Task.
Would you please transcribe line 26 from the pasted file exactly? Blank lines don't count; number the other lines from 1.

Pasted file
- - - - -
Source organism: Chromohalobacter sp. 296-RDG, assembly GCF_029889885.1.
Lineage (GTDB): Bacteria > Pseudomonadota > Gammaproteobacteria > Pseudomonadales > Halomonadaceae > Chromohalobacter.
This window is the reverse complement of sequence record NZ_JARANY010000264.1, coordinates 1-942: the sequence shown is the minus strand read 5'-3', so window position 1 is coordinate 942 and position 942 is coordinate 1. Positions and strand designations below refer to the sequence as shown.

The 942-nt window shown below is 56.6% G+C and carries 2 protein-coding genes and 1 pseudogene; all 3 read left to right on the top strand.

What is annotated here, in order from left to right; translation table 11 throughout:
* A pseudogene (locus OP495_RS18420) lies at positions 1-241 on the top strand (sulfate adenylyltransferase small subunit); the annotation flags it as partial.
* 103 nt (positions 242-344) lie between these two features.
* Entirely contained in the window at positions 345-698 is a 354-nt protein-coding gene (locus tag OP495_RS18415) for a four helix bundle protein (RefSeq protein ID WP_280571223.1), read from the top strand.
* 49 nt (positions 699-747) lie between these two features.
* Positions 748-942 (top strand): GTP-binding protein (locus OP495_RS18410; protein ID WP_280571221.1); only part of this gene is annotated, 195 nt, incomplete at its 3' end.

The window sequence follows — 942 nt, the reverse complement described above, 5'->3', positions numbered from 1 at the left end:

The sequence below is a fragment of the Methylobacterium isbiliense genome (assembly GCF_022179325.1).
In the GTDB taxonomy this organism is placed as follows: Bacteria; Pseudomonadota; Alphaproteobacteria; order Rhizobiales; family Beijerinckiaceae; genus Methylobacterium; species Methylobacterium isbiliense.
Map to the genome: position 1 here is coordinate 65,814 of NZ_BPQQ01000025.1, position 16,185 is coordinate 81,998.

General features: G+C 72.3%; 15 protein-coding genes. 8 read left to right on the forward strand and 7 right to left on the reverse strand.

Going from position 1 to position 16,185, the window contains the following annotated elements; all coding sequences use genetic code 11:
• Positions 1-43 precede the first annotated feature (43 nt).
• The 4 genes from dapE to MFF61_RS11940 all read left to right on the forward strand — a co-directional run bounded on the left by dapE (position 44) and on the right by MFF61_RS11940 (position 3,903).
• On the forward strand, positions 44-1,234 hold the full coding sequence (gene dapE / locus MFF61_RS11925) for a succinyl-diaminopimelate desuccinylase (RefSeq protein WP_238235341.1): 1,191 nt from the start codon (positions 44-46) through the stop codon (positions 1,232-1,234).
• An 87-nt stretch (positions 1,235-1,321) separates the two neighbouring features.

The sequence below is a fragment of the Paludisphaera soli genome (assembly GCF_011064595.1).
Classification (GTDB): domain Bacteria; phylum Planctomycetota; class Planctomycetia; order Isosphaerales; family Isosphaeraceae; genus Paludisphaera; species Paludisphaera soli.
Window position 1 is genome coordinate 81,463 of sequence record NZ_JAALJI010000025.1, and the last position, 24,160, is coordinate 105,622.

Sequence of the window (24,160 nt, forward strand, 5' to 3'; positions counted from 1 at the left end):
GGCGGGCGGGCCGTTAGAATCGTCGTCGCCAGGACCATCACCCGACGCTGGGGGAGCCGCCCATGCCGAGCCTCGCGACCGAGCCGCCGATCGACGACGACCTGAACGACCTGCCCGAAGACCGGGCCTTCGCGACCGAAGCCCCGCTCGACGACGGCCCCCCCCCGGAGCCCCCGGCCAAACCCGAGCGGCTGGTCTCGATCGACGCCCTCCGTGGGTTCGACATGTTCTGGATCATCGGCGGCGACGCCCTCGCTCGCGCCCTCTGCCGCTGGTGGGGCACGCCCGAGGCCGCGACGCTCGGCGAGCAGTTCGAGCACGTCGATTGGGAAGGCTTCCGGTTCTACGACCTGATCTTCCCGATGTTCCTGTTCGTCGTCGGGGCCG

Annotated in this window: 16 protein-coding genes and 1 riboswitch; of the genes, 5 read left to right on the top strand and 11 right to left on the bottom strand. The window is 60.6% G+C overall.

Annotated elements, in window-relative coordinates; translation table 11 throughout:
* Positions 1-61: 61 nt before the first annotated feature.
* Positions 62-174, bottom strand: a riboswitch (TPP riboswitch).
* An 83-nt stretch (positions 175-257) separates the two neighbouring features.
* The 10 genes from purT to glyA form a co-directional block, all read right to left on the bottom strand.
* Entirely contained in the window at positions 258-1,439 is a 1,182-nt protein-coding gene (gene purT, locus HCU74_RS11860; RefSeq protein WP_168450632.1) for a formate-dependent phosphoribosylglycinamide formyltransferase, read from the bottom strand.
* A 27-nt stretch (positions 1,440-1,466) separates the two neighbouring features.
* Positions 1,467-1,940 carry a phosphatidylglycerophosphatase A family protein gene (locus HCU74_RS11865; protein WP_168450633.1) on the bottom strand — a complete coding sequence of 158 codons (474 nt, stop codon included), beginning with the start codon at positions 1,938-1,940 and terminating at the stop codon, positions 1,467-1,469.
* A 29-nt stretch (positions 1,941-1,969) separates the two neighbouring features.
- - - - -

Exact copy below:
Annotated in this window: 16 protein-coding genes and 1 riboswitch; of the genes, 5 read left to right on the top strand and 11 right to left on the bottom strand. The window is 60.6% G+C overall.